I’ve been reading Dietrich Bonhoeffer’s biography written by Eric Metaxas. Bonhoeffer. Pastor, Martyr, Prophet, Spy. It’s been very enjoyable thus far. I’m only a little more than a tenth of the way in (it’s a 600+ page book so I’m taking my time) but I find myself falling in love with the journey of Bonhoeffer. I kind of stumbled upon him as a friend of mine let me know that Metaxas would be speaking at a local church and that he was a writer. Since I feel like I’m in a season of doing a little writing, and I was thirsty for a mid week encounter with God, I made my way to the church to join hundreds of other folks with the same idea. And there were, literally, hundreds of folks there, although very few minorities were present. I was a little uncomfortable at the fact, but my excitement for seeing what was going on in other parts of God’s body overshadowed any insecurity.
I was pleasantly surprised to hear Metaxas speak on his own personal journey with God and his passion for writing. He shared some highlights from Bonhoeffer’s life and peaked my interest enough for me to pick up my own copy within a week’s time. Bonhoeffer is a well-known German theologian who was influential in the history of the church. But that in and of itself is not what made me want to learn of his importance in the church. The fact that he received a greater understanding of who God is through the black church, the fact that he gave his life for God as a martyr in his late 30’s while engaged to the woman he loved, the fact that he was not just some “talking head” made me want to dig a little deeper into this man. While I do appreciate knowledge and intelligence, I tend to shy away from those who get really caught up in dissecting God’s word to the point that they forget to apply it to their own lives (1 Corinthians 8:1). Even as Metaxes gave his personal testimony about attending Yale, and his academic accomplishments, it wasn’t until he mentioned a dream God gave him that I could really exhale (until that point I didn’t even know I was holding my breath). He knew God. Personally. Of course, the other end of the spectrum is those folks who operate in His gifts and think that that qualifies their salvation. Matthew 7:21-22.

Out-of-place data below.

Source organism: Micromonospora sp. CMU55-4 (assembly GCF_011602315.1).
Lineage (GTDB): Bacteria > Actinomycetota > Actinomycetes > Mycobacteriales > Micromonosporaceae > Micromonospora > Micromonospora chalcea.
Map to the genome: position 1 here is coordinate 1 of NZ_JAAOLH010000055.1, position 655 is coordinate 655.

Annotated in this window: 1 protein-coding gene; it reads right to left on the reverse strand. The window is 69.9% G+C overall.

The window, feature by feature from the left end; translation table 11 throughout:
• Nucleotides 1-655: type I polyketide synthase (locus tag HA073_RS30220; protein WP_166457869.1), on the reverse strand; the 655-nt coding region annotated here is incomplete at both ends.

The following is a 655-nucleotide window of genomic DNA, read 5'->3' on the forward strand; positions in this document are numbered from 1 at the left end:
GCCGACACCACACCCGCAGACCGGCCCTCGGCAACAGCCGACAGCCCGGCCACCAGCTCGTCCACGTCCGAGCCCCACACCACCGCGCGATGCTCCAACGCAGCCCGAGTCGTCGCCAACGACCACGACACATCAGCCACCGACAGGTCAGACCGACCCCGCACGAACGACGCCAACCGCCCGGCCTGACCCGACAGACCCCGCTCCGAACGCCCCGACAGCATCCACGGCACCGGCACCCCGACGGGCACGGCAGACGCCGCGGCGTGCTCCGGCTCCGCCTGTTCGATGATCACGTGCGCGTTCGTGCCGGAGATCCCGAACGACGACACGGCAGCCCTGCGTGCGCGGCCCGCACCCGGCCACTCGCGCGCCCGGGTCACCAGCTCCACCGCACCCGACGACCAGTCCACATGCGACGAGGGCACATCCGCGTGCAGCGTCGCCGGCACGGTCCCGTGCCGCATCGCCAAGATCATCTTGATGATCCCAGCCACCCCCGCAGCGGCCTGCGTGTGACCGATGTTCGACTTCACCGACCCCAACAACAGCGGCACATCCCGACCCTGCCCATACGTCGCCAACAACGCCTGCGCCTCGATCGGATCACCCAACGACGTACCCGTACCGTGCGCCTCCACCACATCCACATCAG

In my own life I can see God’s hand in “balancing me out” with obtaining knowledge of His word as well as having that personal experience with Him and applying His word. Clearly Bonhoeffer was called to the intellectual, academic world and as such God equipped him for such a calling. He was to reach the talking heads and shed light on those deceived by various false philosophical ideas. He himself states that philosophy is “man’s attempt to search for truth without God”. I agree entirely.
In reading some of Bonhoeffer’s writings that the author shares, my heart races in excitement to see his walk with God unfold. To see him weighing his options of being a pastor instead of a professor (the children and young men he discipled were tugging at his heart strings). To watch him come to the conclusion that it is not man’s ability to grasp God but that God grasps man and any revelation that man has of God comes from God alone. To watch Him make this discovery on a more personal level, that God had a specific will for his own life and learning what that will was. My Spirit bears witness and I appreciate his contribution to God’s bride. The following are some passages which really spoke to me: